Sometimes it feels like fear and anxiety go hand in hand with the life of a military spouse. No matter what branch your family serves in, it seems that worry sails the ship when we are faced with so many unknowns. “How will my kids handle the transition?” “Where will we live next?” “When will he get called away?” “Will I be able to handle it?” “How can my marriages stay strong through this?”
Fear and I have a love-hate relationship. On one hand, it has a fascinating way of motivating me when there is a real cause for concern. Like the time I knew my son was about to fall down the stairs and I was there just in time (I love having a mom’s sixth sense!). Other times it serves as a real and present driving force of conviction that must be there to promote change in our life. As much as I hate being wrong, when my husband points out something that must change in me, fear of real and possible consequences motivates me to do something new. My deep appreciation for him and desire to have a stronger marriage steers me towards the humility I need to begin the hard work.
Other times, fear can get out of control. Left to feed on our insecurities and old wounds, fear can grow dangerously like a cancer- spreading throughout our relationships and robbing us of joy and intimacy. Without exercising self-control of our thoughts and feelings, fear can cripple our ability to stay connected and intimate with our spouse. When he communicates hurt, it is my fear of being wrong or misunderstood that temps me to selfishly choose protecting myself over addressing the hurt he needs me to heal. I fool myself into thinking that control over my surroundings (and my marriage) will somehow manage my fear of so many unknowns (I can’t control the military, but I can control everything else). In reality, it can become a destructive force that only causes more problems for me to address.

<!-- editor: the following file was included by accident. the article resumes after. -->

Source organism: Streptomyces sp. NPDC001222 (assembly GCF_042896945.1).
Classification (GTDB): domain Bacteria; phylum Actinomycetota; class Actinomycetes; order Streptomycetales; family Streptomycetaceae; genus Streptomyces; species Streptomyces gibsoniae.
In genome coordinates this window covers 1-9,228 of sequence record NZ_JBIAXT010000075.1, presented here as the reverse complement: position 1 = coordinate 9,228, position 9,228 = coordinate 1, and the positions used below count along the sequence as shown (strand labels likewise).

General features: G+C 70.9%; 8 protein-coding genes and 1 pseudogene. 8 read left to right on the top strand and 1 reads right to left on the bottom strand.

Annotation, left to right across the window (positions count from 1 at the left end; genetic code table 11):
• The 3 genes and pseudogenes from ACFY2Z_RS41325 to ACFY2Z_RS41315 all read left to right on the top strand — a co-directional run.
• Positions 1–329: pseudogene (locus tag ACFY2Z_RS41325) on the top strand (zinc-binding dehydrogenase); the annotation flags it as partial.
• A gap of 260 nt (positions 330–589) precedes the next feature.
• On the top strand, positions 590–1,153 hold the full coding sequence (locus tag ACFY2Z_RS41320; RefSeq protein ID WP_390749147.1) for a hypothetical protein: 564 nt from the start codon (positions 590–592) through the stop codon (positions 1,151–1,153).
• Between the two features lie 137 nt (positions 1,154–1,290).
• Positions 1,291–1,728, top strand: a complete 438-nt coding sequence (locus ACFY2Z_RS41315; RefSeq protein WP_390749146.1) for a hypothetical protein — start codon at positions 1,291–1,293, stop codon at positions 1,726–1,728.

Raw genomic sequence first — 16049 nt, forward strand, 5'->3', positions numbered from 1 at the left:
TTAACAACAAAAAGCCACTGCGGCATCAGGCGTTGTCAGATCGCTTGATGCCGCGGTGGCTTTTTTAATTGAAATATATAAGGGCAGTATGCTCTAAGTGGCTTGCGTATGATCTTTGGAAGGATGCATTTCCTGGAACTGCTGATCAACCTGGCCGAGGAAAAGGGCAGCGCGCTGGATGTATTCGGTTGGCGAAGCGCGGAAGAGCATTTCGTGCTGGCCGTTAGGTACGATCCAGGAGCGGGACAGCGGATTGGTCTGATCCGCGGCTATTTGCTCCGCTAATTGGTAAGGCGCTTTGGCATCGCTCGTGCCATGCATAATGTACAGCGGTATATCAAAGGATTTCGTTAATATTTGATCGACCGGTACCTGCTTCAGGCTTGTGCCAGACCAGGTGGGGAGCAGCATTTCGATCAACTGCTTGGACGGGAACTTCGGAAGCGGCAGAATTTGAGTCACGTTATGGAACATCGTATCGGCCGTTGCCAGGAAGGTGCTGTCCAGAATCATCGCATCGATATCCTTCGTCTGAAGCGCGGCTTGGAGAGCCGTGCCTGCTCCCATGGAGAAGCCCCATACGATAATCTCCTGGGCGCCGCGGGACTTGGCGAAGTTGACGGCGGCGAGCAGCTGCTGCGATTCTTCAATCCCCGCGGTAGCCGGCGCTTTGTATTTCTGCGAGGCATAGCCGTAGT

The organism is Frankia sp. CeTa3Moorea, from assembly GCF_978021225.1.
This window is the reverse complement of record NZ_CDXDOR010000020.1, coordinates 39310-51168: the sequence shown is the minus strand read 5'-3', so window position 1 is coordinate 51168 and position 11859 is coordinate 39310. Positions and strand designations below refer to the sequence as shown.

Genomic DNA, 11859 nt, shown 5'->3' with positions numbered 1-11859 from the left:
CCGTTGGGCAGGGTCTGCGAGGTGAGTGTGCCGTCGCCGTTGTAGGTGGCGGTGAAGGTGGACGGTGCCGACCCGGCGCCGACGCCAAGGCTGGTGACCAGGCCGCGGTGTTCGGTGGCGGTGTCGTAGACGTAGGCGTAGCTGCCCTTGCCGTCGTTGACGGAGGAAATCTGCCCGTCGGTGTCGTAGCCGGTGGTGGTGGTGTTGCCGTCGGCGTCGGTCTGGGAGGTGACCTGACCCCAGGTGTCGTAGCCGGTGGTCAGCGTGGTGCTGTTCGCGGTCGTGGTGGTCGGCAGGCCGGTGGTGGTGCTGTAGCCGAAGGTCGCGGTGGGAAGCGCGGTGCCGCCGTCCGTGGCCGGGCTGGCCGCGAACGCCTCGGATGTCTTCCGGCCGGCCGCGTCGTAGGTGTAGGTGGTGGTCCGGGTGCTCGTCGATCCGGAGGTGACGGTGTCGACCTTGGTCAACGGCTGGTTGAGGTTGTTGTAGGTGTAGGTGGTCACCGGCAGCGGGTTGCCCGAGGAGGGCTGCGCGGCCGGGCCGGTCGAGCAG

Courage appears to be the antidote for fear. When there is something to protect- it is my courage that says what I desire to protect is more important than my fear. But to have the courage to choose my spouse over my own selfishness is the ministry of marriage. By choosing selflessness when I have the opportunity to choose me, I in essence choose us.
What about you? How do you handle fear and anxiety in your life? How have you seen selflessness and self-control of your thoughts and feelings make a difference in your connection with your spouse? What can you do today to find freedom from misdirected fear in your life?